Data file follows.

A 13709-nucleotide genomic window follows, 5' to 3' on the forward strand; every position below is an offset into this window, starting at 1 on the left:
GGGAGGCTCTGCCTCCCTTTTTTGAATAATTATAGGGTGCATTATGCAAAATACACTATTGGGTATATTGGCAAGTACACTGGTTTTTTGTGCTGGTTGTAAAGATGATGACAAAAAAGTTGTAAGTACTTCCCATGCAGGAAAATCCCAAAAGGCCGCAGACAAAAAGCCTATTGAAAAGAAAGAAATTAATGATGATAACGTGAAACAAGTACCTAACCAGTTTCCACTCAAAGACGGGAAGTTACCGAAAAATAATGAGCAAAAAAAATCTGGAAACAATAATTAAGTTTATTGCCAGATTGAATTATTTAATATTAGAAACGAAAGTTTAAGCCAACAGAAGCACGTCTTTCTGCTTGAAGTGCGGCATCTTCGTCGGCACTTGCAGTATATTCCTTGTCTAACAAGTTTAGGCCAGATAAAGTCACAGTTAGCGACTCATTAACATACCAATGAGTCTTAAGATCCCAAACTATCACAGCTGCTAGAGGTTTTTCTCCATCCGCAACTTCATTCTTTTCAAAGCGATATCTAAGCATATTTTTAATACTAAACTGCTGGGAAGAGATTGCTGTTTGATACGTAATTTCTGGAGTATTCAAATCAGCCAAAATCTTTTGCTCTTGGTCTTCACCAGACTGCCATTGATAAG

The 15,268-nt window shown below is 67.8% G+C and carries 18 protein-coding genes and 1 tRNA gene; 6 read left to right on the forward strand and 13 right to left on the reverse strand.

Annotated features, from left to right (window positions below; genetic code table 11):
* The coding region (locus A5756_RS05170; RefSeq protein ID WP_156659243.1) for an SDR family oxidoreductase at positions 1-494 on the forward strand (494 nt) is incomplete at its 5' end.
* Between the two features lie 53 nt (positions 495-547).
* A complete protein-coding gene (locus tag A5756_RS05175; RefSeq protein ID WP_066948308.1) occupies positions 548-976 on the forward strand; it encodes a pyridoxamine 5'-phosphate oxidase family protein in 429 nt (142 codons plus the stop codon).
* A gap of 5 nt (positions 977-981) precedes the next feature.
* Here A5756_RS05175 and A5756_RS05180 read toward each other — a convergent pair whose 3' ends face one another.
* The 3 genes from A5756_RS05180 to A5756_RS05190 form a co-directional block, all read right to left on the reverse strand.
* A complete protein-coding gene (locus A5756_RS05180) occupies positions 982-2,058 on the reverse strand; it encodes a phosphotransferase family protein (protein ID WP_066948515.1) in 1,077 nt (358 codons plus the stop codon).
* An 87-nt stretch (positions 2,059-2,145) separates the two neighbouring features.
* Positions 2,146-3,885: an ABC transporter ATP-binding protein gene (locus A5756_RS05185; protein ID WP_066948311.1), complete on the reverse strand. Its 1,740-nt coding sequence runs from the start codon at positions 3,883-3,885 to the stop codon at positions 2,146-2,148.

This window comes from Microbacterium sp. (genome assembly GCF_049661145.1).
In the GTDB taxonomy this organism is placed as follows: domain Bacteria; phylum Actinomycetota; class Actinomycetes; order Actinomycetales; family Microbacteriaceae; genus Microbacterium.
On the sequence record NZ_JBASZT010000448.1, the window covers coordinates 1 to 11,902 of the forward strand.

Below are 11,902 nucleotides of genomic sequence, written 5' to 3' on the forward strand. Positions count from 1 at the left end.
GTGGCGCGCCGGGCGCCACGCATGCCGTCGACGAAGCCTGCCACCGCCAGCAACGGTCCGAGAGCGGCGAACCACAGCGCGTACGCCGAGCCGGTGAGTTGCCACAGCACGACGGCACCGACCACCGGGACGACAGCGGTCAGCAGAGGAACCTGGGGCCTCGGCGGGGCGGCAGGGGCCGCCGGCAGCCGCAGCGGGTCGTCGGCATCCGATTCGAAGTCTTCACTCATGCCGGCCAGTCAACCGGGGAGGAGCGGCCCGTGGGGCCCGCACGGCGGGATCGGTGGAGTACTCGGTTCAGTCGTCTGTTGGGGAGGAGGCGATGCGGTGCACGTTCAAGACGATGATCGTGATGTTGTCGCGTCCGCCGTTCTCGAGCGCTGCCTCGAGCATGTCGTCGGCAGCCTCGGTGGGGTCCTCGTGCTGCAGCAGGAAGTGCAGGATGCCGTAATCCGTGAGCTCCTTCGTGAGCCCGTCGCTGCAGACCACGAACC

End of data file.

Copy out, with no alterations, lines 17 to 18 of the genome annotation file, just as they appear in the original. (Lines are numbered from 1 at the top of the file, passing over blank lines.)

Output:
Below are 11,902 nucleotides of genomic sequence, written 5' to 3' on the forward strand. Positions count from 1 at the left end.
GTGGCGCGCCGGGCGCCACGCATGCCGTCGACGAAGCCTGCCACCGCCAGCAACGGTCCGAGAGCGGCGAACCACAGCGCGTACGCCGAGCCGGTGAGTTGCCACAGCACGACGGCACCGACCACCGGGACGACAGCGGTCAGCAGAGGAACCTGGGGCCTCGGCGGGGCGGCAGGGGCCGCCGGCAGCCGCAGCGGGTCGTCGGCATCCGATTCGAAGTCTTCACTCATGCCGGCCAGTCAACCGGGGAGGAGCGGCCCGTGGGGCCCGCACGGCGGGATCGGTGGAGTACTCGGTTCAGTCGTCTGTTGGGGAGGAGGCGATGCGGTGCACGTTCAAGACGATGATCGTGATGTTGTCGCGTCCGCCGTTCTCGAGCGCTGCCTCGAGCATGTCGTCGGCAGCCTCGGTGGGGTCCTCGTGCTGCAGCAGGAAGTGCAGGATGCCGTAATCCGTGAGCTCCTTCGTGAGCCCGTCGCTGCAGACCACGAACC